The Mining Camp
Esther May had been in cattle towns before. She expected the mining camp to have the same familiar layout and activity and didn’t want to ride down the main street at dusk. She stopped on a rise outside of town to search for a route to her destination.
There was no sameness about it.
The largest three buildings proclaimed their offerings through the noise they generated and the foot traffic they drew. The path worn in the dirt between the honkytonk triplex defined the “street.”
Separate buildings: a hotel, a general store, and a smithy with stables, were situated where it suited the builder. The town was a random cluster of civilization surrounded by tents and lean-tos.
Esther May glanced at C.J. He was barely clinging to the saddle. They had to stop here, but she could see no doctor’s shingle or apothecary’s.
In the fading light she saw, on the far side of the settlement, a graveyard. It covered almost as much area as the business part of town. Beyond that was a mission.
The priest helped Esther May take C.J. to a rope-tied cot in the adobe adjoining the mission. “There is a doctor who can help if he is sober. I’ll send a boy to fetch him.”
Esther May grinned. The old saying was right, she felt a lot lighter now that someone was helping her. “Thanks, Father.”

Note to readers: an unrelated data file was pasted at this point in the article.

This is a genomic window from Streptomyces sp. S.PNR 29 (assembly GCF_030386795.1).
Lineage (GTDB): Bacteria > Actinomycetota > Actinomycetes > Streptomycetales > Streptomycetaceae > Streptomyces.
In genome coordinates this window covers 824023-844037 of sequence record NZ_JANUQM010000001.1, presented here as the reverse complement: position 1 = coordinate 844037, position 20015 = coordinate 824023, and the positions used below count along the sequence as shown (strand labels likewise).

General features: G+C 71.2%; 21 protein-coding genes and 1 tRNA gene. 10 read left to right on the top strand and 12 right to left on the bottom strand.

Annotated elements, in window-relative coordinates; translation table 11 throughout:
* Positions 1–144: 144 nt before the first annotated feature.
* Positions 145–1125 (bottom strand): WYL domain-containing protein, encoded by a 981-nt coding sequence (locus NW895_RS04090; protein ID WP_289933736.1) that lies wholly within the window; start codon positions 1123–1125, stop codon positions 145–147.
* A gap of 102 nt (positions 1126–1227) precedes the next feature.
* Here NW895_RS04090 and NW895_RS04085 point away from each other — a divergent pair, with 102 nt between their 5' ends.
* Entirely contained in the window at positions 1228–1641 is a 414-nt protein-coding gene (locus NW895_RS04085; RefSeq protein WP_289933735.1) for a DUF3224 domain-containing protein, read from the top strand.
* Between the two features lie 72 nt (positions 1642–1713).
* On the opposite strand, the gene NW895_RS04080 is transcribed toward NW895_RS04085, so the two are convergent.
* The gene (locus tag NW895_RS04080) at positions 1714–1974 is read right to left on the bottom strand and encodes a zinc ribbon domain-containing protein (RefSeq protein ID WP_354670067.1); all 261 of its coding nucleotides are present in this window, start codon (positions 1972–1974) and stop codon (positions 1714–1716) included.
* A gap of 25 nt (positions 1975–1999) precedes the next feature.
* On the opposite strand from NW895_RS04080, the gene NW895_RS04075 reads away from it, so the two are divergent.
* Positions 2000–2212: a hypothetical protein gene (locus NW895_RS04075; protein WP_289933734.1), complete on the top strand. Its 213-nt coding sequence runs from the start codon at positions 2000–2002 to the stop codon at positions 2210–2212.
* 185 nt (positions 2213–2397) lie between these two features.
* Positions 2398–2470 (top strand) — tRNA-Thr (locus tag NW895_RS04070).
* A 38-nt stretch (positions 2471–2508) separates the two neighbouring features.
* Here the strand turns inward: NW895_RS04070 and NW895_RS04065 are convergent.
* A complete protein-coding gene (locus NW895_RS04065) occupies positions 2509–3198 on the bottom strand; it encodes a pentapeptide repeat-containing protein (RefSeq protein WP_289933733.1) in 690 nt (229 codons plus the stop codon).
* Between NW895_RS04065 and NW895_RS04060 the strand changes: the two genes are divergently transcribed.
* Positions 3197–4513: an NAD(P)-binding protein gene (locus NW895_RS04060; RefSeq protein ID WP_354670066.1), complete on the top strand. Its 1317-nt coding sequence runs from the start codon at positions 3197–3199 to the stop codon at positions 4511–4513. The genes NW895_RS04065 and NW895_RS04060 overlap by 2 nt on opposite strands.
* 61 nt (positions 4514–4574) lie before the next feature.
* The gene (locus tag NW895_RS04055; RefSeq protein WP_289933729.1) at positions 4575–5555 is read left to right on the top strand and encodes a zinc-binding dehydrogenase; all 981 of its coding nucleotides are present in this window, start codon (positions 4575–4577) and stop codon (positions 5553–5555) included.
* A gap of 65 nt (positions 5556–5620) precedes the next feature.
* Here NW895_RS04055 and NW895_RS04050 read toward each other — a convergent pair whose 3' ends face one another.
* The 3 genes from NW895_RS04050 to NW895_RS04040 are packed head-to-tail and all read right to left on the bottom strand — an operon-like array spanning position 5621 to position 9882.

“Not Father. Brother. I took my vows, but I haven’t been ordained yet. I’m Brother Pablo. Is that an arrow wound?”
“I should have the boy buy some whiskey, then.” He flicked his eyes down before returning his gaze to Esther May. “It’s the best medicine we have to kill infection.” He continued to hold Esther May’s expectant stare.
She got it. “Oh. Let me get you something.” She retrieved her saddlebags from the gelding. “Here’s folding money. I believe it’s a good currency. There are over three hundred dollars.”
Brother Pablo gasped and crossed himself. “We do not need so much for helping. Even if you’re not Catholic.”
In a reaction she didn’t anticipate, Esther May shoved the bills into Brother Pablo’s hands and burst into tears. She took a crude chair and put her head down on her forearm at an equally refined table and sobbed.
Through her choking breaths, Esther May heard the Brother giving instructions to some of the boys that were peeking in the door.
Brother Pablo drew up another chair and placed a pottery cup in front of his undone guest, and kept one for himself. He poured red wine into both cups.
“Sip on this. The boy Julio went for the doctor, and Roberto will bring you tortillas or fry bread. Your husband will be well tended.”
Esther May dragged a sleeve across her runny nose and wiped her eyes with the heels of her hands. “Father—”
“—I killed two men.”
Brother Pablo paused in the motion of raising his cup. “Did you kill them to steal this money?”
“No. I killed them because they were shooting at me. The money came from a man already dead.”
Should Esther May receive help from the mission? Leave a comment now.
Establishing missions was an energetic endeavor of the first western explorers. Here’s an interesting article covering New Mexico.
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